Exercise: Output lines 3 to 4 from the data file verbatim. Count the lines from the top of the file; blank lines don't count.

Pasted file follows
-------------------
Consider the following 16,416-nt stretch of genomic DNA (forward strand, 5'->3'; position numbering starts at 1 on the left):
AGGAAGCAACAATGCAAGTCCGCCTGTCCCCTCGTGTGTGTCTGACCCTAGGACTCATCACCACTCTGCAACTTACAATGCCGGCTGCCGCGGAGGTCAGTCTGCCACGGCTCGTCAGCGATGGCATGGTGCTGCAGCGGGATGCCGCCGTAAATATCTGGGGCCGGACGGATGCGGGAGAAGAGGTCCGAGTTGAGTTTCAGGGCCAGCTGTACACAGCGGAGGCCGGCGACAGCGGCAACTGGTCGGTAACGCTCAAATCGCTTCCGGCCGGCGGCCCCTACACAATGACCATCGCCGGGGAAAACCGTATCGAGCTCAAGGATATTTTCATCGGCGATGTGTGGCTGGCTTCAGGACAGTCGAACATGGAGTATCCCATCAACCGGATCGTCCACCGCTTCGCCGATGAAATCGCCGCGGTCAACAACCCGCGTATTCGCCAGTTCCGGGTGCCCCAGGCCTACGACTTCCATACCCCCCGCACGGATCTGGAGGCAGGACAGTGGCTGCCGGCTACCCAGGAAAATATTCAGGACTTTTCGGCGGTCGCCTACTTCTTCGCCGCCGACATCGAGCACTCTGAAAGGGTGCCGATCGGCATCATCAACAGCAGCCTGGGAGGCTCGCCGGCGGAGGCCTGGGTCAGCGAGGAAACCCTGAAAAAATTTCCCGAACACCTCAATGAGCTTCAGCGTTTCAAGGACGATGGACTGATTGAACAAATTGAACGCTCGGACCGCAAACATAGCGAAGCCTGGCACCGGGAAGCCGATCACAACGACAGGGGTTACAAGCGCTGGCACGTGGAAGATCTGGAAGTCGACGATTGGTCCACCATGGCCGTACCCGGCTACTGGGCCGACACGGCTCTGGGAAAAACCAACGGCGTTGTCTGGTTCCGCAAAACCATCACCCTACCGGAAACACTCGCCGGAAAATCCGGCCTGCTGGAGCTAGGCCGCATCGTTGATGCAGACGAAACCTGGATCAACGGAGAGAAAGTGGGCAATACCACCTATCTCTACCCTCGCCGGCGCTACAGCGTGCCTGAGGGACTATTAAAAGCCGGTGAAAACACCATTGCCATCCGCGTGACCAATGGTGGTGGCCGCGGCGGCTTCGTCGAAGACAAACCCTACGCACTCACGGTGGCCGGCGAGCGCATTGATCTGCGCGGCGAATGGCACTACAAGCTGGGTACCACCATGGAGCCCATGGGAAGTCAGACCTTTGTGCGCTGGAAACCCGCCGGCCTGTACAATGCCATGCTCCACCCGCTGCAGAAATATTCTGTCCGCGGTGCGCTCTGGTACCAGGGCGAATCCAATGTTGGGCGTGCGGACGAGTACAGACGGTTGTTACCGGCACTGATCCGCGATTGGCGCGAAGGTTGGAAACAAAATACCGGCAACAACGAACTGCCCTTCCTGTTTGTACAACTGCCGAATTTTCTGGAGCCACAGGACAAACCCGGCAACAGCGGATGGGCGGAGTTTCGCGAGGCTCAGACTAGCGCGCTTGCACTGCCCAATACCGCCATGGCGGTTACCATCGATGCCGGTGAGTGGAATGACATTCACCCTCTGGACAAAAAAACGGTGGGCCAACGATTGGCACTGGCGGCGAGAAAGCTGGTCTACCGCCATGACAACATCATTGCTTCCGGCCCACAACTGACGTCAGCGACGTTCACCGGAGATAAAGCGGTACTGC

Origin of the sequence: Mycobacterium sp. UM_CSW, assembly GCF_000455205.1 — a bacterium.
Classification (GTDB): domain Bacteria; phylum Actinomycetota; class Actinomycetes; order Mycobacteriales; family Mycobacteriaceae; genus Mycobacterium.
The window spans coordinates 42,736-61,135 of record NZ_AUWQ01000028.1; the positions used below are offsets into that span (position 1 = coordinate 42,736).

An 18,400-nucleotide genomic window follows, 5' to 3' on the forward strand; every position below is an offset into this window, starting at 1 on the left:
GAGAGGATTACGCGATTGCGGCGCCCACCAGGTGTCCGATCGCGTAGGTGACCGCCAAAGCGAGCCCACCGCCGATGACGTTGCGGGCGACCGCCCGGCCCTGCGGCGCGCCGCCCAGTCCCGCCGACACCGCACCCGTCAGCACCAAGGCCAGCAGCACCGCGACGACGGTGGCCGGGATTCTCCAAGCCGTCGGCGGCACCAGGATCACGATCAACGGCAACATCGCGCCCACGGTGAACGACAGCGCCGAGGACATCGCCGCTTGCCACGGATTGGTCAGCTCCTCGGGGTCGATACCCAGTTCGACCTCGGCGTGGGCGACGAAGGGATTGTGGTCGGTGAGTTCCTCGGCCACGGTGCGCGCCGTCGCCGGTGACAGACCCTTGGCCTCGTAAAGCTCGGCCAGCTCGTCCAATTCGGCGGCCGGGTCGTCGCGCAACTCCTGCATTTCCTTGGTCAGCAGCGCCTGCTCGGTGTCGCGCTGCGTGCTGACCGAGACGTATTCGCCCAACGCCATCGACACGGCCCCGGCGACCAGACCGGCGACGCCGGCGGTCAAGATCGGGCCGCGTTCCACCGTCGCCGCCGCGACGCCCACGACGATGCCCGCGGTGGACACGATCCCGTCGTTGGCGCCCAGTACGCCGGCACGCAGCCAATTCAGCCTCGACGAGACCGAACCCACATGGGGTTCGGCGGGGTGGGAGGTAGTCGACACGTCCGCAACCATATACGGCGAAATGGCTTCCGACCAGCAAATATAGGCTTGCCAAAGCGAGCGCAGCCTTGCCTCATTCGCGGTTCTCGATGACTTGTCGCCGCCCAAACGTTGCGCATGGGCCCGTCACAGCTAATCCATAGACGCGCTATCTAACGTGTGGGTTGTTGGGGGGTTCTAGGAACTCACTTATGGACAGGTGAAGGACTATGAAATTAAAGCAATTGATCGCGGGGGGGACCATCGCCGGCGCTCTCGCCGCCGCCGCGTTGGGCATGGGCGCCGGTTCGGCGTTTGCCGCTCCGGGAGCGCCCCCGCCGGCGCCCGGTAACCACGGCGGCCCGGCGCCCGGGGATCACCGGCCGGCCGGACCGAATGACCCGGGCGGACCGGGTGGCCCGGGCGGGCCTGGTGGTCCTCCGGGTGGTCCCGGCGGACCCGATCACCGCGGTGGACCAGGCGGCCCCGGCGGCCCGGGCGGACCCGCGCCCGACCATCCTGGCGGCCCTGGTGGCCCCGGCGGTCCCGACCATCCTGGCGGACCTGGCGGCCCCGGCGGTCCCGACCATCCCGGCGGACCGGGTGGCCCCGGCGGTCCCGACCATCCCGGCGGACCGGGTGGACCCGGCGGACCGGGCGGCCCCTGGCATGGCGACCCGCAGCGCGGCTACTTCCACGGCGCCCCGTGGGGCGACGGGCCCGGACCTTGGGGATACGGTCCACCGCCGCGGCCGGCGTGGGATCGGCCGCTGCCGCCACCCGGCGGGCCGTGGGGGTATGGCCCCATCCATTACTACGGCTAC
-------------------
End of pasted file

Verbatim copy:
Origin of the sequence: Mycobacterium sp. UM_CSW, assembly GCF_000455205.1 — a bacterium.
Classification (GTDB): domain Bacteria; phylum Actinomycetota; class Actinomycetes; order Mycobacteriales; family Mycobacteriaceae; genus Mycobacterium.